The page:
Local expert gives tips on how to deal with poison ivy when gardening

People look forward to seeing that lush green glow in the garden, but there’s at least one green thing you don’t want there – poison ivy.

Poison ivy can cause an itchy rash even if you don’t have direct contact with it.

“Pets can get it on their fur if they run through the area and then they can bring it back into the home and you can pet them and get it on your skin and get it irritated that way, so it's always really good to know what it looks like,” said Hanna Smith, an agent with the NC Cooperative Extension at Guilford County.

When trying to identify poison ivy, remember the saying “leaves of three, let it be.” The leaflets are in a group of three.

“If you are going to mess with it, make sure you have on waterproof shoes, rubber gloves, long sleeves, long pants. You can remove it if you're a brave individual, but if not, you can use herbicides as well,” Smith said.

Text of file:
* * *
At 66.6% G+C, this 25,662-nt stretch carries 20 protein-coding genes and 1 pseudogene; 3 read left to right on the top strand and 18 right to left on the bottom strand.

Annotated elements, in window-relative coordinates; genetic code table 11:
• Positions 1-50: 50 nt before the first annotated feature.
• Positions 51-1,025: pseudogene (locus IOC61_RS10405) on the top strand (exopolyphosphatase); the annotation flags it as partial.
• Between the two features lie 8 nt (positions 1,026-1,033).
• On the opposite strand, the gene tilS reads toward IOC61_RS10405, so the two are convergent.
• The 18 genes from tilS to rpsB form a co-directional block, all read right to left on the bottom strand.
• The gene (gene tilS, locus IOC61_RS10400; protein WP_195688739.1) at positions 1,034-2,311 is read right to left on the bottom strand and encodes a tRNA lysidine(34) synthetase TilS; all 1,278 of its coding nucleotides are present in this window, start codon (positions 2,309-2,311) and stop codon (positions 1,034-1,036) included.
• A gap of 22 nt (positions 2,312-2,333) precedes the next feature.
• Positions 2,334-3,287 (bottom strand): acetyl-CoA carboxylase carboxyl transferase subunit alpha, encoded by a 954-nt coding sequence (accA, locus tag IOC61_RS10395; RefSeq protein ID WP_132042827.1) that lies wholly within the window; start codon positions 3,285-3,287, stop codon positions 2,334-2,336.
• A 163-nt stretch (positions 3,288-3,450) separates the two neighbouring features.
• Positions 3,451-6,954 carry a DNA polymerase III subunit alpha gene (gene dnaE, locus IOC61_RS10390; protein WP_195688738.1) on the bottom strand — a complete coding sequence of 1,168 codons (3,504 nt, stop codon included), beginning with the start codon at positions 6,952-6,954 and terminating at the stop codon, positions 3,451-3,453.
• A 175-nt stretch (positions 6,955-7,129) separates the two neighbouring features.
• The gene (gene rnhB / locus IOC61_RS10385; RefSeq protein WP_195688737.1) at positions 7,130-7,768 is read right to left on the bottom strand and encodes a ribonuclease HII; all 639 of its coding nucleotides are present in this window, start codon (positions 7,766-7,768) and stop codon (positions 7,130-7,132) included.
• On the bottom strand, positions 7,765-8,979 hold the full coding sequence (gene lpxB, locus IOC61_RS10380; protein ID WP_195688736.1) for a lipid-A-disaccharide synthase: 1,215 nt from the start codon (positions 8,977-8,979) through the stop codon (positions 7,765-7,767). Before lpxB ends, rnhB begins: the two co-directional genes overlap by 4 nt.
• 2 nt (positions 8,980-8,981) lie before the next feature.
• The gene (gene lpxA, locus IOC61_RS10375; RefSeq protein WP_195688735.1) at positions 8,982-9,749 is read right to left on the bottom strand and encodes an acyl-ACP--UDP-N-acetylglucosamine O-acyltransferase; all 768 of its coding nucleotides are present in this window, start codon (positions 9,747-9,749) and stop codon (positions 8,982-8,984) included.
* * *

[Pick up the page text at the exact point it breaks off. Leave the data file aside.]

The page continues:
There are two common options for using an herbicide to get rid of poison ivy.

You can use a product that either has glyphosate or triclopyr as the active ingredient.

“Glyphosate is a non-selective, so it's going to kill everything that it touches, any green plant material, so you have to be very, very careful with the application of the glyphosate,” Smith said.

“Triclopyr is another active ingredient that is shown to be effective on the treatment of poison ivy. It actually is effective on a lot of different things. It actually controls [about] 400 broad leaf weeds,” she said.

Smith says the products should not be used on a windy day.

The labels will have specific instructions for when to apply the treatment.

Also, poison ivy can grow several feet into a tree, so it’s best to control it when it’s young.